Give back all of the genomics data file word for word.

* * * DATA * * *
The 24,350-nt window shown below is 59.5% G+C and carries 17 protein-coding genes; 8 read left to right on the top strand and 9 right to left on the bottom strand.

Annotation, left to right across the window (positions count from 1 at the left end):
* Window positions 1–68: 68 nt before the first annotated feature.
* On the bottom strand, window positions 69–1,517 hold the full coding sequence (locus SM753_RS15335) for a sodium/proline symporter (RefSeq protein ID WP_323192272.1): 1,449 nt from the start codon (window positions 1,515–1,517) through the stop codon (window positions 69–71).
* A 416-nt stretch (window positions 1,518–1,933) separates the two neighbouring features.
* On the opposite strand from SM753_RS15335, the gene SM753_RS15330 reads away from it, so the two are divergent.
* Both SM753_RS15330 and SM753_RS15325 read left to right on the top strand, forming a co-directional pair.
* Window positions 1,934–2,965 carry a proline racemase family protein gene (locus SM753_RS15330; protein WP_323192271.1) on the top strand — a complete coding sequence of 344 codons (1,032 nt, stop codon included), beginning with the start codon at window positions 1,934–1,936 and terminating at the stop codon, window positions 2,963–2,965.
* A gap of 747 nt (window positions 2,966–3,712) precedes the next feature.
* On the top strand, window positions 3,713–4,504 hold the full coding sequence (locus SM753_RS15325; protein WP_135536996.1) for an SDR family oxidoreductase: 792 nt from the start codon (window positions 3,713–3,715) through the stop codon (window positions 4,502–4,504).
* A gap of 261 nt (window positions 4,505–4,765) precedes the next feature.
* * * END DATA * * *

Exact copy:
The 24,350-nt window shown below is 59.5% G+C and carries 17 protein-coding genes; 8 read left to right on the top strand and 9 right to left on the bottom strand.

Annotation, left to right across the window (positions count from 1 at the left end):
* Window positions 1–68: 68 nt before the first annotated feature.
* On the bottom strand, window positions 69–1,517 hold the full coding sequence (locus SM753_RS15335) for a sodium/proline symporter (RefSeq protein ID WP_323192272.1): 1,449 nt from the start codon (window positions 1,515–1,517) through the stop codon (window positions 69–71).
* A 416-nt stretch (window positions 1,518–1,933) separates the two neighbouring features.
* On the opposite strand from SM753_RS15335, the gene SM753_RS15330 reads away from it, so the two are divergent.
* Both SM753_RS15330 and SM753_RS15325 read left to right on the top strand, forming a co-directional pair.
* Window positions 1,934–2,965 carry a proline racemase family protein gene (locus SM753_RS15330; protein WP_323192271.1) on the top strand — a complete coding sequence of 344 codons (1,032 nt, stop codon included), beginning with the start codon at window positions 1,934–1,936 and terminating at the stop codon, window positions 2,963–2,965.
* A gap of 747 nt (window positions 2,966–3,712) precedes the next feature.
* On the top strand, window positions 3,713–4,504 hold the full coding sequence (locus SM753_RS15325; protein WP_135536996.1) for an SDR family oxidoreductase: 792 nt from the start codon (window positions 3,713–3,715) through the stop codon (window positions 4,502–4,504).
* A gap of 261 nt (window positions 4,505–4,765) precedes the next feature.